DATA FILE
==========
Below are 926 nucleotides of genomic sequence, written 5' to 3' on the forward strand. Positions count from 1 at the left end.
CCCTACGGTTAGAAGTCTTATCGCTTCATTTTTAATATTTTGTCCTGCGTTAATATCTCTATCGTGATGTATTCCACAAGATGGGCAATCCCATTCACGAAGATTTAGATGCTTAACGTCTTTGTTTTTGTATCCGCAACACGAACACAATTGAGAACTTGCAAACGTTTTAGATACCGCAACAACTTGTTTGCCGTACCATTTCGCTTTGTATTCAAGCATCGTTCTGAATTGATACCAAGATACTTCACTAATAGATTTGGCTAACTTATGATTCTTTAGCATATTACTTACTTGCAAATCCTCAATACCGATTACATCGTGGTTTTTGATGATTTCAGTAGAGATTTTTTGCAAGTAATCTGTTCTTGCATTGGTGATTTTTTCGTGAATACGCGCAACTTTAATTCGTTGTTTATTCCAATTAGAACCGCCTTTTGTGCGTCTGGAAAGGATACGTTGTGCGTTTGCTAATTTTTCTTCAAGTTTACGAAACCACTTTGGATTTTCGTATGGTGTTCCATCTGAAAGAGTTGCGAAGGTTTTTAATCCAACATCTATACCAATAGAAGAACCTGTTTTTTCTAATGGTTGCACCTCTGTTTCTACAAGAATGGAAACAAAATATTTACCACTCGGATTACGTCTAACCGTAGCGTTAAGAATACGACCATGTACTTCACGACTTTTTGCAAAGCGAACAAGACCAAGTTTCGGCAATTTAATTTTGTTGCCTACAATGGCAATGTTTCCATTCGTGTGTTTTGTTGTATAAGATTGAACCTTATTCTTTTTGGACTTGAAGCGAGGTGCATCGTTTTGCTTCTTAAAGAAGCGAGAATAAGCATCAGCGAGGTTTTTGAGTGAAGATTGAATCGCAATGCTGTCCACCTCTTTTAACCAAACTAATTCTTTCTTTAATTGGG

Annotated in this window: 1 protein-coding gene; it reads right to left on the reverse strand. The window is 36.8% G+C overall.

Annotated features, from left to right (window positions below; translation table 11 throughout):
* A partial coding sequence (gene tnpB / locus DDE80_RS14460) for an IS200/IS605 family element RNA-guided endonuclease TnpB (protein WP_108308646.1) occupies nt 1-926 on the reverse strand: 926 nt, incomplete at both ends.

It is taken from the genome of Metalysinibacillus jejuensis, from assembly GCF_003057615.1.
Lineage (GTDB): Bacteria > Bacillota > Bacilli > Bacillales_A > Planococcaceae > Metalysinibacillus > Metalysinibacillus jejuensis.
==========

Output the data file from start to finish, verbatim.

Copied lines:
Below are 926 nucleotides of genomic sequence, written 5' to 3' on the forward strand. Positions count from 1 at the left end.
CCCTACGGTTAGAAGTCTTATCGCTTCATTTTTAATATTTTGTCCTGCGTTAATATCTCTATCGTGATGTATTCCACAAGATGGGCAATCCCATTCACGAAGATTTAGATGCTTAACGTCTTTGTTTTTGTATCCGCAACACGAACACAATTGAGAACTTGCAAACGTTTTAGATACCGCAACAACTTGTTTGCCGTACCATTTCGCTTTGTATTCAAGCATCGTTCTGAATTGATACCAAGATACTTCACTAATAGATTTGGCTAACTTATGATTCTTTAGCATATTACTTACTTGCAAATCCTCAATACCGATTACATCGTGGTTTTTGATGATTTCAGTAGAGATTTTTTGCAAGTAATCTGTTCTTGCATTGGTGATTTTTTCGTGAATACGCGCAACTTTAATTCGTTGTTTATTCCAATTAGAACCGCCTTTTGTGCGTCTGGAAAGGATACGTTGTGCGTTTGCTAATTTTTCTTCAAGTTTACGAAACCACTTTGGATTTTCGTATGGTGTTCCATCTGAAAGAGTTGCGAAGGTTTTTAATCCAACATCTATACCAATAGAAGAACCTGTTTTTTCTAATGGTTGCACCTCTGTTTCTACAAGAATGGAAACAAAATATTTACCACTCGGATTACGTCTAACCGTAGCGTTAAGAATACGACCATGTACTTCACGACTTTTTGCAAAGCGAACAAGACCAAGTTTCGGCAATTTAATTTTGTTGCCTACAATGGCAATGTTTCCATTCGTGTGTTTTGTTGTATAAGATTGAACCTTATTCTTTTTGGACTTGAAGCGAGGTGCATCGTTTTGCTTCTTAAAGAAGCGAGAATAAGCATCAGCGAGGTTTTTGAGTGAAGATTGAATCGCAATGCTGTCCACCTCTTTTAACCAAACTAATTCTTTCTTTAATTGGG

Annotated in this window: 1 protein-coding gene; it reads right to left on the reverse strand. The window is 36.8% G+C overall.

Annotated features, from left to right (window positions below; translation table 11 throughout):
* A partial coding sequence (gene tnpB / locus DDE80_RS14460) for an IS200/IS605 family element RNA-guided endonuclease TnpB (protein WP_108308646.1) occupies nt 1-926 on the reverse strand: 926 nt, incomplete at both ends.

It is taken from the genome of Metalysinibacillus jejuensis, from assembly GCF_003057615.1.
Lineage (GTDB): Bacteria > Bacillota > Bacilli > Bacillales_A > Planococcaceae > Metalysinibacillus > Metalysinibacillus jejuensis.